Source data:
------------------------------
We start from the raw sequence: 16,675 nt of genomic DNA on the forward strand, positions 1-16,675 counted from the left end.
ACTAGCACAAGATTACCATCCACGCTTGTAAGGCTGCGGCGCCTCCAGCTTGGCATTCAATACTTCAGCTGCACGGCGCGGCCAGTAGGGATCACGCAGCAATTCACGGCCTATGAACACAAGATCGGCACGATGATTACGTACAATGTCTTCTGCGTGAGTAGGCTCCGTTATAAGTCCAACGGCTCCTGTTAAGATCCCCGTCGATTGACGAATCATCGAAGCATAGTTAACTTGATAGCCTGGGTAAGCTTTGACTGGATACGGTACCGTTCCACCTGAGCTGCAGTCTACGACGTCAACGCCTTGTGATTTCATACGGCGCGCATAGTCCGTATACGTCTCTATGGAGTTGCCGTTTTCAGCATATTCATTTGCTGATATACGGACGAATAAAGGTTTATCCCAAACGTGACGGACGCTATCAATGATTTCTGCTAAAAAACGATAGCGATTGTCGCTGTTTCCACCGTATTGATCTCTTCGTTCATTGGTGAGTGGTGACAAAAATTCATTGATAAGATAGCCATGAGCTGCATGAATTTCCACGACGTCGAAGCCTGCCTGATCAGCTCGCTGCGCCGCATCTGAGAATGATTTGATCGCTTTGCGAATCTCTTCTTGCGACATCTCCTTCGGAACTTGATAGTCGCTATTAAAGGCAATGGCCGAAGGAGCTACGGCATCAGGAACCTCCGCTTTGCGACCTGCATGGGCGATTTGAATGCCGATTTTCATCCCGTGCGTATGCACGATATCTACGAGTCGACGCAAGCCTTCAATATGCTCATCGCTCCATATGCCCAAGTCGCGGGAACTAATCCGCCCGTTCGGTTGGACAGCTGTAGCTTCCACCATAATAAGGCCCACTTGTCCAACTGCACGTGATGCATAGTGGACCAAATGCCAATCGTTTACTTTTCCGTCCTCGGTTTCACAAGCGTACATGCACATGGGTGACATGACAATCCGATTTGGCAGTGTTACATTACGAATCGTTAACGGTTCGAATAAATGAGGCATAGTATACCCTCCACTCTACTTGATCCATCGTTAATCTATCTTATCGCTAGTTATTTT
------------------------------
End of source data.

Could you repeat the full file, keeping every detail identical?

We start from the raw sequence: 16,675 nt of genomic DNA on the forward strand, positions 1-16,675 counted from the left end.
ACTAGCACAAGATTACCATCCACGCTTGTAAGGCTGCGGCGCCTCCAGCTTGGCATTCAATACTTCAGCTGCACGGCGCGGCCAGTAGGGATCACGCAGCAATTCACGGCCTATGAACACAAGATCGGCACGATGATTACGTACAATGTCTTCTGCGTGAGTAGGCTCCGTTATAAGTCCAACGGCTCCTGTTAAGATCCCCGTCGATTGACGAATCATCGAAGCATAGTTAACTTGATAGCCTGGGTAAGCTTTGACTGGATACGGTACCGTTCCACCTGAGCTGCAGTCTACGACGTCAACGCCTTGTGATTTCATACGGCGCGCATAGTCCGTATACGTCTCTATGGAGTTGCCGTTTTCAGCATATTCATTTGCTGATATACGGACGAATAAAGGTTTATCCCAAACGTGACGGACGCTATCAATGATTTCTGCTAAAAAACGATAGCGATTGTCGCTGTTTCCACCGTATTGATCTCTTCGTTCATTGGTGAGTGGTGACAAAAATTCATTGATAAGATAGCCATGAGCTGCATGAATTTCCACGACGTCGAAGCCTGCCTGATCAGCTCGCTGCGCCGCATCTGAGAATGATTTGATCGCTTTGCGAATCTCTTCTTGCGACATCTCCTTCGGAACTTGATAGTCGCTATTAAAGGCAATGGCCGAAGGAGCTACGGCATCAGGAACCTCCGCTTTGCGACCTGCATGGGCGATTTGAATGCCGATTTTCATCCCGTGCGTATGCACGATATCTACGAGTCGACGCAAGCCTTCAATATGCTCATCGCTCCATATGCCCAAGTCGCGGGAACTAATCCGCCCGTTCGGTTGGACAGCTGTAGCTTCCACCATAATAAGGCCCACTTGTCCAACTGCACGTGATGCATAGTGGACCAAATGCCAATCGTTTACTTTTCCGTCCTCGGTTTCACAAGCGTACATGCACATGGGTGACATGACAATCCGATTTGGCAGTGTTACATTACGAATCGTTAACGGTTCGAATAAATGAGGCATAGTATACCCTCCACTCTACTTGATCCATCGTTAATCTATCTTATCGCTAGTTATTTT